Moultrie Mobile

A Few Notes from Brad on his Training, tips, and Preparation

  • I'm a bit anal when it comes to my gear. See the included packing list to understand.
  • Andy Cool seriously hooked me up from a communications standpoint with an Iridium 9555 and all the fixins. If you need to rent a sat phone for an upcoming hunt or travels, or if you're interested in buying a phone, I'd highly recommend giving Andy or Nina (Zabuga) at Explorer Satellite a call.
  • You need a system for keeping your electronics running and your batteries warm. I use one I learned about here on the Bowsite -- a pizza bag with tons of chemical warmers.
  • Winterization of cameras/video cameras is beyond my scope here, but serious photographers traveling to the Arctic should look further into this subject. You should definitely pack a spare disposable camera in case your digital gets hypothermic.
  • Remove all grease/lubricants from the moving parts of your equipment. Some of these compounds can actually freeze in artic-level temperatures.
  • Turn off the heat in your home. Turn off the heat in your truck. Shoot outside in your underwear.
  • Also spend some time practicing with your clothes (meaning your Arctic clothes) ON. Have a system for what you are going to change into/wear for the final stalk/shot. Many bowhunters/archers shoot draw lengths that are too long for them (probably the most common form flaw I see) - this can especially be a problem when bulky clothing/sleeves are necessary.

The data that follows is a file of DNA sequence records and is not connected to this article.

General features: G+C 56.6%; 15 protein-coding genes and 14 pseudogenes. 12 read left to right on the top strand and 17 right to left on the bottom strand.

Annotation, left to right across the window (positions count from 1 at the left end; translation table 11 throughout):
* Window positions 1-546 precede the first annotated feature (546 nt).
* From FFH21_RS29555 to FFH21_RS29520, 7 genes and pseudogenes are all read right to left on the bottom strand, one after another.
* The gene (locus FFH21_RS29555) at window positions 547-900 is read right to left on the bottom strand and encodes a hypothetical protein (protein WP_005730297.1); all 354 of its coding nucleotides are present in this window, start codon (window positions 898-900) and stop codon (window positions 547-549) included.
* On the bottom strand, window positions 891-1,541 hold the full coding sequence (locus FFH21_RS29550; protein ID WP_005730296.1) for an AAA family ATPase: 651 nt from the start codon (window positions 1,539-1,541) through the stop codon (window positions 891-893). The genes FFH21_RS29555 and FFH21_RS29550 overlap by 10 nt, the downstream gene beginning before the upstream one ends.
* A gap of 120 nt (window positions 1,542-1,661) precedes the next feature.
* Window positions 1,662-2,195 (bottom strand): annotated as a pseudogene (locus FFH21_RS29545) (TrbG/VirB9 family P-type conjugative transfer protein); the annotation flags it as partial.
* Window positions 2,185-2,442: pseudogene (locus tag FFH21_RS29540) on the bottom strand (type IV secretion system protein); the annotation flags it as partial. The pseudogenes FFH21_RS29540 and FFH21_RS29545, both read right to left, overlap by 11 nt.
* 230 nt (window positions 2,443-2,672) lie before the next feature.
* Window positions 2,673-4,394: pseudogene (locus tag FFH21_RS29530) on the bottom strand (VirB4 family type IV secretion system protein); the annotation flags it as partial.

• Acclimatization is important to both your success and your enjoyment of the hunt. I'm an ultrarunner, so I spend lots of time outside training in the winter. This winter I wore as little clothing as possible on my runs - some of which are measured in days rather than hours. If you work outside you are in luck, because that is the perfect time to wean layers and acclimatize.
  • I actually tried to put on a little weight for this hunt. Fat is natural insulation. For the record, you will never hear me say this about another hunt, but traveling to the Arctic is a bad time to get lean.
  • I get asked a lot about mental preparation in the setting of dangerous game bow hunting. You need to bring your mental "A" game for a hunt like this. You need to spend time visualizing potential shot scenarios. You need to know exactly what standards you are going to hold for yourself and your shot selection - i.e. shot distance, shot angle, wind speed/conditions, the posture/mood of the animal, etc. You need to visualize these things enough that they become second nature. Even with all of this - even when you do everything right - realize that things can still turn into a giant gong show.

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